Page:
Collie Eye Anomaly (CEA) CEA is a congenital disorder where the parts of the eye, particularly the retinal area, do not develop normally. The severity of the disease ranges from no visual impairment to blindness. It is not a progressive disease and affected dogs normally only have mildly impaired vision. Puppies should be tested before 12 weeks of age, if possible, by a Diplomate of the Association of Canine Veterinary Ophthalmologists (DACVO) because some dogs have a mild form of the disease called “go normal”, where normal tissue grows over and covers up the diseased area as the dog matures. Identification of “go normals” is important, as these dogs are affected with CEA and will produce affected puppies just as if they had full blown expression of the disease.
This disease is much more straightforward than HD in both its inheritance patterns and in our ability to control it. CEA is an autosomal recessive disorder. Autosomal means it is passed on and expressed equally in males or females. Recessive means a dog may carry a bad CEA gene and pass it on to its offspring without having the disease itself. A dog is defined as Clear if it has no bad CEA genes. A dog is defined as a Carrier if it has one bad CEA gene and one normal gene. Both the Carrier and the Clear dogs will be unaffected and will test negative for CEA in the eye exam. A dog is defined as Affected if it eye tests positive for CEA. The outcomes of the different crosses of these dogs are as follows:
- Clear X Clear = 100% CEA Clear puppies
- Clear X Carrier = on average, 50% Clear, 50% Carriers
- Clear X Affected = 100% Carriers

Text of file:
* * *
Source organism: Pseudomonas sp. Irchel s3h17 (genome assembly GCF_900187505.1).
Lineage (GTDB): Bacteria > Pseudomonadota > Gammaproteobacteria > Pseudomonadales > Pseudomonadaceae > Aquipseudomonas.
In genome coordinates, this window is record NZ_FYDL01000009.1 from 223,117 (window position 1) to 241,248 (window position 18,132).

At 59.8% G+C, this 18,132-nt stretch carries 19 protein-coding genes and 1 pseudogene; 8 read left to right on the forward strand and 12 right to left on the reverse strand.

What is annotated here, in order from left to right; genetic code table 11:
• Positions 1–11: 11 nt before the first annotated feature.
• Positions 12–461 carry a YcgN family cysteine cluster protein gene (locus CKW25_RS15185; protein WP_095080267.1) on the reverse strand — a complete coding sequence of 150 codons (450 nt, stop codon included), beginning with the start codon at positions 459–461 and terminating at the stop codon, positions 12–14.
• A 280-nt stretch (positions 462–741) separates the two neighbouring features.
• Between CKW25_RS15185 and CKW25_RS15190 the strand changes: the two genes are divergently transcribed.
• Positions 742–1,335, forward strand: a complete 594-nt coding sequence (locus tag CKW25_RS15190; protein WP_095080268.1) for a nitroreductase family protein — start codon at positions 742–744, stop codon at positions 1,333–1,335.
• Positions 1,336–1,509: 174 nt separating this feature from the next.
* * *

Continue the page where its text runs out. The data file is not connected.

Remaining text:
- Carrier X Carrier = on average, 25% Clear, 50% Carriers, 25% Affected
- Carrier X Affected = on average, 50% Affected, 50% Carriers
- Affected X Affected = 100% Affected
The incidence of CEA in Border Collies in North America is about 2.5%. The carrier rate is probably ten times that figure, or 25%. The problem in controlling the disease at this time is that the only way to know if a dog is a Carrier is for it to produce an Affected puppy. Since there are many unknown Carriers out there, Affected puppies will inadvertently be produced until we have a better way to test for Carriers.
The ABCA, with support from other working Border Collie groups and owners, has funded Dr Gregory Acland from the James A. Baker Institute for Animal Health, Cornell University, to develop a DNA test for CEA. This test will identify the CEA clear dogs (those with no bad CEA genes). The test is now available!
UNDERSTANDING GENETICS IS CRITICAL
The beauty of a genetic test is we can avoid breeding two carriers together.
- Carrier to Carrier will cause every single puppy, to have a 25% chance of being born affected, this is one in four puppies born. This is why testing for hereditary diseases which have a DNA test available for, is a must.
- It is VERY dangerous to eliminate carriers especially in breeds with already limited gene pools. Doing so makes the gene pool smaller and guess what?
- You are likely to get heritable problems crop up in the remaining dogs that there is no test for yet.
- If we throw out carriers we eliminate so many dogs with great qualities that we need in our breeds! Carriers are SAFE when used carefully.
- Everyone needs to understand that the chart is theoretical. The actual results could be completely different.
- We can’t throw out an exquisite example of the breed because he/she are carriers. If given a choice between two identical dogs then of course the clear is the correct choice.
- This is just odds we know that.
- Remember all health testing is to be used as a breeding tool. If we get rid of every dog that does not 100% clear pass everything the breed will not be around long.
- Since in the border collie there are now around 10 testable diseases and carriers recorded for each of them it is a Good rule of thumb to remember that –
- ONE PARENT MUST be tested DNA NORMAL for each testable disease and you will not produce an affected pup for that disease.